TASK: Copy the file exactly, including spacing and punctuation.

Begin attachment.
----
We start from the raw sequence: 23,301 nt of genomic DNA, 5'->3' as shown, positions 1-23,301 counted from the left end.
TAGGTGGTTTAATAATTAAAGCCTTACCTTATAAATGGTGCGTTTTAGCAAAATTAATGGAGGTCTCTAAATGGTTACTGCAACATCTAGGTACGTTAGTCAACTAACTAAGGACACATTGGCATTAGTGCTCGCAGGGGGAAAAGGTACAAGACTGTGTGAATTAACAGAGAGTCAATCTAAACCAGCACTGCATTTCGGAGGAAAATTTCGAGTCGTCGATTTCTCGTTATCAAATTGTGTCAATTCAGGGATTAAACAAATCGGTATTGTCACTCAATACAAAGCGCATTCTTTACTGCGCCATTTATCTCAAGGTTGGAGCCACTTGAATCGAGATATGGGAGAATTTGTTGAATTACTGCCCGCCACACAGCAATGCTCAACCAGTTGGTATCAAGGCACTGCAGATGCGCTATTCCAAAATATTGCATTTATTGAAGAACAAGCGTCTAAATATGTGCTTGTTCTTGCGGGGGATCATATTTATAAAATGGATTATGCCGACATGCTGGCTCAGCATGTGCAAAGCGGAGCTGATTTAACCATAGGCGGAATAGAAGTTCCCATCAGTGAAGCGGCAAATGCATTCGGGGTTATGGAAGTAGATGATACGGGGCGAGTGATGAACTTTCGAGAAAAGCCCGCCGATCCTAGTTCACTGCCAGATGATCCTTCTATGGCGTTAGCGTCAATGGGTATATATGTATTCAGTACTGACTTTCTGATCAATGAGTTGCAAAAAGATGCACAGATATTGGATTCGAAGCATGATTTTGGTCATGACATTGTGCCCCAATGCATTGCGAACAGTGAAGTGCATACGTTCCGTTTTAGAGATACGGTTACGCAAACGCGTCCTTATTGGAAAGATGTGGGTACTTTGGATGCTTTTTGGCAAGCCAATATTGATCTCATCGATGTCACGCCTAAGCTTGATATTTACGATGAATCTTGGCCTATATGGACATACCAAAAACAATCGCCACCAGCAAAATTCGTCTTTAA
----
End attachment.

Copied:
We start from the raw sequence: 23,301 nt of genomic DNA, 5'->3' as shown, positions 1-23,301 counted from the left end.
TAGGTGGTTTAATAATTAAAGCCTTACCTTATAAATGGTGCGTTTTAGCAAAATTAATGGAGGTCTCTAAATGGTTACTGCAACATCTAGGTACGTTAGTCAACTAACTAAGGACACATTGGCATTAGTGCTCGCAGGGGGAAAAGGTACAAGACTGTGTGAATTAACAGAGAGTCAATCTAAACCAGCACTGCATTTCGGAGGAAAATTTCGAGTCGTCGATTTCTCGTTATCAAATTGTGTCAATTCAGGGATTAAACAAATCGGTATTGTCACTCAATACAAAGCGCATTCTTTACTGCGCCATTTATCTCAAGGTTGGAGCCACTTGAATCGAGATATGGGAGAATTTGTTGAATTACTGCCCGCCACACAGCAATGCTCAACCAGTTGGTATCAAGGCACTGCAGATGCGCTATTCCAAAATATTGCATTTATTGAAGAACAAGCGTCTAAATATGTGCTTGTTCTTGCGGGGGATCATATTTATAAAATGGATTATGCCGACATGCTGGCTCAGCATGTGCAAAGCGGAGCTGATTTAACCATAGGCGGAATAGAAGTTCCCATCAGTGAAGCGGCAAATGCATTCGGGGTTATGGAAGTAGATGATACGGGGCGAGTGATGAACTTTCGAGAAAAGCCCGCCGATCCTAGTTCACTGCCAGATGATCCTTCTATGGCGTTAGCGTCAATGGGTATATATGTATTCAGTACTGACTTTCTGATCAATGAGTTGCAAAAAGATGCACAGATATTGGATTCGAAGCATGATTTTGGTCATGACATTGTGCCCCAATGCATTGCGAACAGTGAAGTGCATACGTTCCGTTTTAGAGATACGGTTACGCAAACGCGTCCTTATTGGAAAGATGTGGGTACTTTGGATGCTTTTTGGCAAGCCAATATTGATCTCATCGATGTCACGCCTAAGCTTGATATTTACGATGAATCTTGGCCTATATGGACATACCAAAAACAATCGCCACCAGCAAAATTCGTCTTTAA